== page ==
This is not a review. I read about a third of the book before I couldn't get further. The story is very interesting although a but strange. My major hang up was that he wrote about very familiar towns in my state but the geography was completely wrong! If you are going to write about real towns you shouldn't change the geography of that town. I couldn't get past the messed up scenery.
This is a 3 1/2 star book. It's the story of an old man who visits his home town that was flooded to make a dam and is transported to a time when he was a young kid interacting with his long dead family who don't recognize him. It's the story of end of life and thinking about the past, rectifying the things you know and remember. Richter is an excellent novelist and this book is a very fast read.
Not quite sure what to say about this one. The writing was technically excellent - beautiful and vividly described, but something was just a bit off, and the overall experience for me was unsatisfying.

At some point I will try to read more from this author - perhaps the trilogy that concludes with The Town.
Jim Jaqcobs
An author with a soul, one who writes with deep emotion and awareness of the human condition. David McCullough mentioned Richter in a NY Times book review article. I knew nothing of this author before noting McCullough's comment.

I will read all I can of Richter. He reaches deep into his and the reader's soul.

Though Richter won the National Book Award for this book, it failed to capture my fancy. Late in his life, John Donner, the protagonist, tries to return to the town where he grew up but discovers that it is now underwater as a hydro-electric dam has been created. Though the public is kept from entering the area, he manages to con his way in and the book - in entirety - is an account - as it were actually happening - of the people and places he knew much earlier in his life. It's written as if he ...more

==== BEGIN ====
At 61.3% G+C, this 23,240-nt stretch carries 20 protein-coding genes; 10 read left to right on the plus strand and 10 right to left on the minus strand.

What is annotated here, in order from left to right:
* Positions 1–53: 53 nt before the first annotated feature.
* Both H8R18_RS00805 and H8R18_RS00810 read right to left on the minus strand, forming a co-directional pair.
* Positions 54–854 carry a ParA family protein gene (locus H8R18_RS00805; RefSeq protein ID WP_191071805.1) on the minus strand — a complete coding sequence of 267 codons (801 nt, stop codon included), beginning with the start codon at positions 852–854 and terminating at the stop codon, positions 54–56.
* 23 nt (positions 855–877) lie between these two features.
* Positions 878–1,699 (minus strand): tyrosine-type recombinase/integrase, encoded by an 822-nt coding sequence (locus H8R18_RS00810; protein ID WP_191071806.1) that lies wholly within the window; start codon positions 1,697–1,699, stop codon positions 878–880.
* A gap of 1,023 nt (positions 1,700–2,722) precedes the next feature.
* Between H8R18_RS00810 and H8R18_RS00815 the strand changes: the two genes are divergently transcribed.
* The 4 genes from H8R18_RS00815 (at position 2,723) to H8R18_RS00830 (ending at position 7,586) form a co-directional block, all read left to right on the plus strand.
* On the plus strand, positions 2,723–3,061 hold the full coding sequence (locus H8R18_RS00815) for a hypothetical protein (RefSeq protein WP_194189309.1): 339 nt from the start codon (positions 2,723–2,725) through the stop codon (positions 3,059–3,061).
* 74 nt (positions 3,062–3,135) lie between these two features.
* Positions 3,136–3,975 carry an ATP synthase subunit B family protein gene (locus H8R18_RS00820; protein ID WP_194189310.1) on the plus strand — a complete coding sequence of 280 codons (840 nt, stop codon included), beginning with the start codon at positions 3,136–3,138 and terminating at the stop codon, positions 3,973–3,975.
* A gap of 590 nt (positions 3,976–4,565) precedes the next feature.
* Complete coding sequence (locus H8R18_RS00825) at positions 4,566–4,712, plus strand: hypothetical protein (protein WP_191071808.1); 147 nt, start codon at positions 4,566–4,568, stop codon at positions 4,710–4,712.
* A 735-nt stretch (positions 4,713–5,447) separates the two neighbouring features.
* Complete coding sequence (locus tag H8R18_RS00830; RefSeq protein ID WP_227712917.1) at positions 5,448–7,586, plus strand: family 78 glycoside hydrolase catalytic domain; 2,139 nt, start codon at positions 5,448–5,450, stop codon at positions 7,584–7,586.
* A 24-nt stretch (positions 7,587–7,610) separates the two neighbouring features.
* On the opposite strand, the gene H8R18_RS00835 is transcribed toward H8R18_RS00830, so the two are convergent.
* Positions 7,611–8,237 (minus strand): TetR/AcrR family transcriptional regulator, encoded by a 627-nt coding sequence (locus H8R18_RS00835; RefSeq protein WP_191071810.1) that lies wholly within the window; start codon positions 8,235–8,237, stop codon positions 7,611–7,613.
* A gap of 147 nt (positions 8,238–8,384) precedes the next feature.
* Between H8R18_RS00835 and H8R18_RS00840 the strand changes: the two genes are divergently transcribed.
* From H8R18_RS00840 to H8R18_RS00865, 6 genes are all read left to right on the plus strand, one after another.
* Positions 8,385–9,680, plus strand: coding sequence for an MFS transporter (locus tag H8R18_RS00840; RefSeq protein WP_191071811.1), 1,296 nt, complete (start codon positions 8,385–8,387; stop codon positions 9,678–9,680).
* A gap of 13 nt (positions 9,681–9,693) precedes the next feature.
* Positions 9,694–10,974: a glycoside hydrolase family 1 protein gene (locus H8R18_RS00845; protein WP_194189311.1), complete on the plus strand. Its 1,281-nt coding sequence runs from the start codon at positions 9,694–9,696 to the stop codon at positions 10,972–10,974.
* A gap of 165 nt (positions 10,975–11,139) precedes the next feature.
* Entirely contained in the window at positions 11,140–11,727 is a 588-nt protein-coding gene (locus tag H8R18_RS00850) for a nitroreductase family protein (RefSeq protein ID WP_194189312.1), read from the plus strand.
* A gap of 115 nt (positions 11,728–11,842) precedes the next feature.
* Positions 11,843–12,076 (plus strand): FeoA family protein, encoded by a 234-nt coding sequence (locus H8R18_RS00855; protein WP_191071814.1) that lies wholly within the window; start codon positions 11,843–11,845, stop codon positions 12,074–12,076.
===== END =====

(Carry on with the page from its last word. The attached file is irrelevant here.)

Water of Kronos by Conrad Richter was an interesting book. It is about a man called John Doner who returned to his home town only to find that it was sunk into the water of the lake formed by building a hydroelectric dam. He starts to reflect back his memories and recall his life with his family.

What I noticed through reading this book is its uniqueness. In this book, nothing actually happens. The protagonist reflects back and tries to figure out how his life with family was like. The feeling of
I guess I just wasn't in the mood for this book. I thought it was very boring.
A fairly autobiographical story of Conrad Richter and his personal realizations about himself as a child and the relationships he had with his family. He admits that he couldn't get away fast enough from his father and his childhood home and all that it stood for. Later in life he travels home almost on autopilot where he comes to the realization that what he feared and loathed most about his father was that exact thing he himself was. he reminisces and is allowed to see, small, and feel all tha ...more